I think we can all agree that a Louisiana politician talking about prison is infinitely better than a Louisiana politician in prison. And in that spirit, you’re going to be hearing and seeing our elected class at the State Capitol talking in abundance about crime, incarceration and related issues in 2017, possibly more so than in any other year in recent memory.
That’s because criminal justice reform is supposedly coming to Baton Rouge. But that word — reform — is often tossed around a little too freely. Elected officials and bureaucrats use the word to inflate their policy initiatives or they attach it to what are otherwise minor legislative accomplishments. This time, however, a true reform movement may be exactly what’s starting to shape up.
A criminal justice overhaul was something Gov. John Bel Edwards campaigned on last year and his administration has targeted 2017 for making strides. State Corrections Secretary Jimmy LeBlanc has even been traveling around the state over the past several months discussing ways to decrease the number of people in prison in Louisiana.
It won’t be a new topic at the Capitol. Lawmakers for years have tried with varying degrees of success to address perceived problems with the way mandatory minimum sentences are handed out and how much discretion judges should receive.
Throughout it all, one obstacle has always surfaced: representatives and senators from conservative districts prefer to cast votes that make them appear to be tough on crime. While a lawmaker might find some logic in lessening sentences for non-violent offenders, they also know it’s a political risk since an opponent can easily send out a mailer making it look like the incumbent let everyone out of jail.
But conservative lawmakers who once looked upon these issues with equal parts sympathy and political trepidation could find cover in 2017 from some unlikely sources — or at least sources that traditionally don’t wade into such dialogues.
The Louisiana Association of Business and Industry, one of the more influential voices at the Capitol, partnered with Greater New Orleans Inc. and the U.S. Chamber last month to hold an “inaugural” criminal justice reform summit. Participants discussed different ways the state could reduce crime while saving money, they had conversations about prioritizing public investments in the justice system and floated possible solutions for creating more employment opportunities for former inmates.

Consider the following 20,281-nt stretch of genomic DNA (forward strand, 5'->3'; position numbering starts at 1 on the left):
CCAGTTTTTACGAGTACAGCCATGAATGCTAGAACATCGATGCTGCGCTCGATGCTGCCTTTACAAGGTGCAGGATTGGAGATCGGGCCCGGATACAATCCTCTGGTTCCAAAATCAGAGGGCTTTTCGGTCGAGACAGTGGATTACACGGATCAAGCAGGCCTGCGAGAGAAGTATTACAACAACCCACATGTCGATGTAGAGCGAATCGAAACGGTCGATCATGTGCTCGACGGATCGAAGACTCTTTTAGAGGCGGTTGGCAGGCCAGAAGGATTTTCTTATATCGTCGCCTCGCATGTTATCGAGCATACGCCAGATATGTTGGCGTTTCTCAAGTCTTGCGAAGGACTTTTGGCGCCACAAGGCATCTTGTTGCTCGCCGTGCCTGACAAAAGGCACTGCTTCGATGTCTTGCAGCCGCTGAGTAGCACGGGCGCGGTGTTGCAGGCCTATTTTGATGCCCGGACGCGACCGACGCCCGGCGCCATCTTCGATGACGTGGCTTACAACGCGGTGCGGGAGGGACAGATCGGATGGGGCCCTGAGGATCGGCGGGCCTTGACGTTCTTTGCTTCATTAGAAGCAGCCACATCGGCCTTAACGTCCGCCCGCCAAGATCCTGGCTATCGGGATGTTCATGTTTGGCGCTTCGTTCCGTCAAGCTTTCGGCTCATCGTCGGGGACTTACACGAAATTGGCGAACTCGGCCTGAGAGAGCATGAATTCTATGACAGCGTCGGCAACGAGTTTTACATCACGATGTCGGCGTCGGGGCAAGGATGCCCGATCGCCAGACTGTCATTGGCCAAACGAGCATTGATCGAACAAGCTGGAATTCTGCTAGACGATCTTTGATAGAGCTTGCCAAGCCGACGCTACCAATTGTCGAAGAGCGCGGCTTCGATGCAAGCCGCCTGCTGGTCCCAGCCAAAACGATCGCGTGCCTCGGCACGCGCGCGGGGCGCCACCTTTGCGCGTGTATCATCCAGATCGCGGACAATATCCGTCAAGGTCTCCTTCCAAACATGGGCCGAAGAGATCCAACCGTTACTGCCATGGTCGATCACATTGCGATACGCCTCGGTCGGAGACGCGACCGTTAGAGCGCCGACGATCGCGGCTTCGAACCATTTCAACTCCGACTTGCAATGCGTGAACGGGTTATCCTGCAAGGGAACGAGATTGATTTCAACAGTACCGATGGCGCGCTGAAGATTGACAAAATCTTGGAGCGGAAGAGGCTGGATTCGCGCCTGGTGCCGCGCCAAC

What will be key moving forward is where the different groups locked onto criminal justice reform can agree. Because compromises will ultimately define this movement — or sink it.
The stars last aligned for this policy topic in the early 2000s, when defense attorneys, judges, district attorneys and victims groups worked calmly together to try and ease the pressure of a booming prison population. Alas, within five years or so, lawmakers starting rolling back some of the changes that were enacted. The Legislature continued the practice of creating new crimes and increasing mandatory minimum sentences.
Those involved in the big push to come should give some thought to what happens after the next legislative session ends. How do you ensure that any reforms achieved aren’t chiseled away in the years to follow?
It’s surprising that the Edwards administration and the legislative leadership are willing to go down this road in 2017. The year will already be busy enough, with state revenue falling, another troubled budget to craft and hefty tax proposals on the table.
In addition to this fiscal drama, lawmakers will hear from attorneys who are being stretched too thin because more defendants are choosing to roll the dice and go to trial. They’ll hear from judges who want more discretion and district attorneys who need as many tools as possible at their disposal. Victims groups will want to make sure there’s still a sense of justice in the system and prison operators will surely have a thought or two to share.
But at the end of the day, how do you get over the real political rub — that no elected official will want to be viewed as soft on crime?
Despite how divisive that question could become, there is an undeniable sense of “Kumbaya” in the air this holiday season. In addition to LABI, the Louisiana Family Forum is working on criminal justice issues too. LFF is another influential group at the Capitol that is sometimes at odds with the Edwards administration. Their efforts will add a faith-based argument to the debates to come, which shows just how rounded those talks will be next year.
The fact that this particular policy area is on the radar for so many different political factions is a good thing. But it will all mean nothing if a set of compromises can’t be reached over the next few months. Then again, true reforms are never easy.